Global warming gets Australian fish moving
Climate change is good for some species of sea fish but bad for others, researchers in Australia said Friday.
Sydney: Climate change is good for some species of sea fish but bad for others, researchers in Australia said Friday.
Rising water temperature on the east coast has seen up to a third of inshore species moving south to colonize areas where the seas are less chilly.
"The problem is that in southern Tasmania, shallow cold-water species have nowhere to escape warmer conditions in the sea," Peter Last, head of the Australian National Fish Collection, said.
While some species are thriving as they move into new areas, greater competition means some are up against it because of global warming.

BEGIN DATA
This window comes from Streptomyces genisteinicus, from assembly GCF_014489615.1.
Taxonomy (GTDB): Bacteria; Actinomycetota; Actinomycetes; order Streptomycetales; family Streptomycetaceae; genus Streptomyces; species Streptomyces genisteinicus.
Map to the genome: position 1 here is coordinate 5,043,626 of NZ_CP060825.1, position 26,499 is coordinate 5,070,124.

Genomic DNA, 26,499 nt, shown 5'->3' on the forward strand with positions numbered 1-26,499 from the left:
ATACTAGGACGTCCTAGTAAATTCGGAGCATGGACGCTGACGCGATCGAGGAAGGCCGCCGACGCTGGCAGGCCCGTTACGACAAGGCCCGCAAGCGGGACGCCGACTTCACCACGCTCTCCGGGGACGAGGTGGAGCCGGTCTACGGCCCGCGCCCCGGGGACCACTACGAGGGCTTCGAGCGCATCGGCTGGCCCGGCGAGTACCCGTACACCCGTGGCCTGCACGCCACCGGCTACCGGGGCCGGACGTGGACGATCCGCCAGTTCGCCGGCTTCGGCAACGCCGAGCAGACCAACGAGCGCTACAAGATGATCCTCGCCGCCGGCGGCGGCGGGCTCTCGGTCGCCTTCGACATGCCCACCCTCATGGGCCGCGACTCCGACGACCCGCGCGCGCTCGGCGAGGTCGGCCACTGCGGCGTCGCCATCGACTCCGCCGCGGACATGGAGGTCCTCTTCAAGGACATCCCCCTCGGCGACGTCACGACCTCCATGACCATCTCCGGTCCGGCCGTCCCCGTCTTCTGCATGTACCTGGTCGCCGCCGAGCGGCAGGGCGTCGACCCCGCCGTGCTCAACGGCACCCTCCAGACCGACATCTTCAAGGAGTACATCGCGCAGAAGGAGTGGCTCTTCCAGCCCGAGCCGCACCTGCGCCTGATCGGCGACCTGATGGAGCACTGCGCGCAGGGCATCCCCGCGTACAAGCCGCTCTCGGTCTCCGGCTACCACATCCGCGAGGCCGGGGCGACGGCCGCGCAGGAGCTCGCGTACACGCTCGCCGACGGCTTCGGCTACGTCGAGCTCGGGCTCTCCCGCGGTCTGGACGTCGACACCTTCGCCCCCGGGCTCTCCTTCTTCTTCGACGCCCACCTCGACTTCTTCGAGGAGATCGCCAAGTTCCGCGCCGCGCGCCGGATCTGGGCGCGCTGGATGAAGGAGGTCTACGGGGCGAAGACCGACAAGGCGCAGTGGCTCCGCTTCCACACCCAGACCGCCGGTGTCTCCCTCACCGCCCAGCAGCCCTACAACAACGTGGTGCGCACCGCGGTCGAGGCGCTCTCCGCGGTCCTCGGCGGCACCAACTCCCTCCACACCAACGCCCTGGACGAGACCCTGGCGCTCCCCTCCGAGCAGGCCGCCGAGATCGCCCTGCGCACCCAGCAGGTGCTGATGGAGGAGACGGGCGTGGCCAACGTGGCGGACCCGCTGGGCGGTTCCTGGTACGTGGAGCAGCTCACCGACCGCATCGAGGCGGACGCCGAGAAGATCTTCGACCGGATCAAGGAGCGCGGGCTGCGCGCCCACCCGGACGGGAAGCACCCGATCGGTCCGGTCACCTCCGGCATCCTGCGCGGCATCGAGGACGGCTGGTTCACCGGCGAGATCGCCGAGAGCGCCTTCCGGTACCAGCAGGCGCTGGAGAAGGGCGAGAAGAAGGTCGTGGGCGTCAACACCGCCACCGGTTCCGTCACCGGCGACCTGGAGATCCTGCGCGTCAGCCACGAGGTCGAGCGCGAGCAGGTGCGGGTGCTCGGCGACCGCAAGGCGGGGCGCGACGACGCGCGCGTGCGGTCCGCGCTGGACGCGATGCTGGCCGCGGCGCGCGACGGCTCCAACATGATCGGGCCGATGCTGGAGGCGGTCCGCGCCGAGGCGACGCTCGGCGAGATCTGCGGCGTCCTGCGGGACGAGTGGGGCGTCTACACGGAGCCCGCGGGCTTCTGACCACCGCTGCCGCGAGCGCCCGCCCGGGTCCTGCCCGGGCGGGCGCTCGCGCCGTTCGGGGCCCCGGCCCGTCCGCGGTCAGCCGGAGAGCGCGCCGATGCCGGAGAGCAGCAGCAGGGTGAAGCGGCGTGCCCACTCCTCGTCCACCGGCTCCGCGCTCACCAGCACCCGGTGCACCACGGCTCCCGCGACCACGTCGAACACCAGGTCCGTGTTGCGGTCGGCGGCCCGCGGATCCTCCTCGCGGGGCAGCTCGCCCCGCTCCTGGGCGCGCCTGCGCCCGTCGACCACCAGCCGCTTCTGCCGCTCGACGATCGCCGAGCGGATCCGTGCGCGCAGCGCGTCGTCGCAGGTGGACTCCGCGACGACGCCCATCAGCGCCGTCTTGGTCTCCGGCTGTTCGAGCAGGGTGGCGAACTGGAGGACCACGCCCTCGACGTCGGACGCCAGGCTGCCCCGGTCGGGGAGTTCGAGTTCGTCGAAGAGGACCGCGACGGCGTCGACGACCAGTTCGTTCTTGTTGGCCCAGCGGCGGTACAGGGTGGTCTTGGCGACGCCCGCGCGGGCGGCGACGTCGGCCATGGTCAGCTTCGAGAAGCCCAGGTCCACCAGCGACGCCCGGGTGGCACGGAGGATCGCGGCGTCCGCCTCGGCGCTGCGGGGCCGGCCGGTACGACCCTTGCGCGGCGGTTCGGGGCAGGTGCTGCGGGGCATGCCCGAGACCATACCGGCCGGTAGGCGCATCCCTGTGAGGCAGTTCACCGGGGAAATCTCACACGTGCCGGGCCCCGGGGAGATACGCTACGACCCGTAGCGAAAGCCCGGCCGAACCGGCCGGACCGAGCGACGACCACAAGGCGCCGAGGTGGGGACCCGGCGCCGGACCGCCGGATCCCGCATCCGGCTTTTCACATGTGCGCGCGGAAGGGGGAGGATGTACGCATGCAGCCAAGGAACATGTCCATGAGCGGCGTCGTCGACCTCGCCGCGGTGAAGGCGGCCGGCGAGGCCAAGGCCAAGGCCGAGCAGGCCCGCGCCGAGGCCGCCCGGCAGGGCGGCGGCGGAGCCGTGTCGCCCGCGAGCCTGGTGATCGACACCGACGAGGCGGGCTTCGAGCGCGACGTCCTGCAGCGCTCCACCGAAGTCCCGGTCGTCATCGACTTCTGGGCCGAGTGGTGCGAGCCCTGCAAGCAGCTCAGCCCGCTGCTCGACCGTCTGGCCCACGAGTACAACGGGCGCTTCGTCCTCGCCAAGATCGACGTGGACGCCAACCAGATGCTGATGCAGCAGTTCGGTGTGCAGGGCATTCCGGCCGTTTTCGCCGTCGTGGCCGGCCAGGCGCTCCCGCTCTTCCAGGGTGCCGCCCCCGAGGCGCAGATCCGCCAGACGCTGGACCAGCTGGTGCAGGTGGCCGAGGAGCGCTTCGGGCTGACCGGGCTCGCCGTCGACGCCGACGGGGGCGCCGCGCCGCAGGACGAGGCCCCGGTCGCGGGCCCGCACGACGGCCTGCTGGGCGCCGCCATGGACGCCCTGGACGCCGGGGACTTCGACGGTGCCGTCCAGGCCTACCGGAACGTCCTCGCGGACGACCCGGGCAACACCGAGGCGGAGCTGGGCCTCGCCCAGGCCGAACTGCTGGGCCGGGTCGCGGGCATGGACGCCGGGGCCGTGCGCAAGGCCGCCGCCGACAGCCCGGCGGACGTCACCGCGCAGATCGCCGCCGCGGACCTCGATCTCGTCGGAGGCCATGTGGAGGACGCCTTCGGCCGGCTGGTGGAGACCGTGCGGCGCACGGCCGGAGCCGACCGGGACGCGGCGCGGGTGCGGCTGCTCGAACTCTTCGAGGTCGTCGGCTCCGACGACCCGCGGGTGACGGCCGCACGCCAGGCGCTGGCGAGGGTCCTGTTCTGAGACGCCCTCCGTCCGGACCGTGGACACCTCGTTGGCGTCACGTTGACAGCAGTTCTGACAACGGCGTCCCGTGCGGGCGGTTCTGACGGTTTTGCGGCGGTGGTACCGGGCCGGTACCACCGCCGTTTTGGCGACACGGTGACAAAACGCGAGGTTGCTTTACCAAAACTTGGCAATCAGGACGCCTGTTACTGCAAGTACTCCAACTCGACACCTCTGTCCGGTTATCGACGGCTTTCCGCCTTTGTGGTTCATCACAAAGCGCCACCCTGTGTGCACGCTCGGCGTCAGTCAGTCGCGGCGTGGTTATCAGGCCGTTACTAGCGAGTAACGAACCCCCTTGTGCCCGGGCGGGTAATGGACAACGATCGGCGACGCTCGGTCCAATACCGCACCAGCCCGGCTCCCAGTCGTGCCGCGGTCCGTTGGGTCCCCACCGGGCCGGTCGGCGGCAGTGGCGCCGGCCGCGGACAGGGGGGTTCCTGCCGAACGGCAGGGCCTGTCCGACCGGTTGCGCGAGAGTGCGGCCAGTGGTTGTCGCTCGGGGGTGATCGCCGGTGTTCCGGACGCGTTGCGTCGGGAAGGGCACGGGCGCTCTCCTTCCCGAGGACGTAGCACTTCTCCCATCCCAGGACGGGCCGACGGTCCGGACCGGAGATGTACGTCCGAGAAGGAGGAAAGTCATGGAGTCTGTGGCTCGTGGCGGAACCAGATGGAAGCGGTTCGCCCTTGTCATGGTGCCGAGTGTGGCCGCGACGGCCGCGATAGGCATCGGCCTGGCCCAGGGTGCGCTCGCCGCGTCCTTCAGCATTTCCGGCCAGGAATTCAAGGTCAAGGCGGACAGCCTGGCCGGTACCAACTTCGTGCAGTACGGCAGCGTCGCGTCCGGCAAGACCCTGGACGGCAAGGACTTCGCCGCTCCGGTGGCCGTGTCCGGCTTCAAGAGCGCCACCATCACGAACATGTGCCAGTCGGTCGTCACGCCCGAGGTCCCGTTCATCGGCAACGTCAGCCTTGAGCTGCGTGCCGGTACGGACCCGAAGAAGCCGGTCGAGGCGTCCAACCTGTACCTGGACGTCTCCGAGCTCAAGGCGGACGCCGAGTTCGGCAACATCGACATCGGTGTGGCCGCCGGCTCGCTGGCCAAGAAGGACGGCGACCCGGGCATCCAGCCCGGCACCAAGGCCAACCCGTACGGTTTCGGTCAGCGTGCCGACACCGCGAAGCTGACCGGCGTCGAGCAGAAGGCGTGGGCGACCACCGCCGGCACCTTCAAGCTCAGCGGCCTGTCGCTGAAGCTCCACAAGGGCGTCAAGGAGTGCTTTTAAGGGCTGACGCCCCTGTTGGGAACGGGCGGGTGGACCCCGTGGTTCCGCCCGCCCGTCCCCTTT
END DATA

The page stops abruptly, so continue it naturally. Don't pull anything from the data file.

Last said the Maugean Skate was one of the many species swimming south. Even sea urchins were on the move.
"For example, sea urchins crossing Bass Strait into Tasmanian waters have decimated some kelp beds, which is bad news for some species, but have provided new habitat opportunities for others," he said.
"As the habitats are starting to change, we can expect to see sort of major concerns for these species," Last told national broadcaster ABC.
The study, published in the journal Global Ecology and Biogeography, is based on scientific accounts, angling competition records and commercial catch records dating back to the 1800s.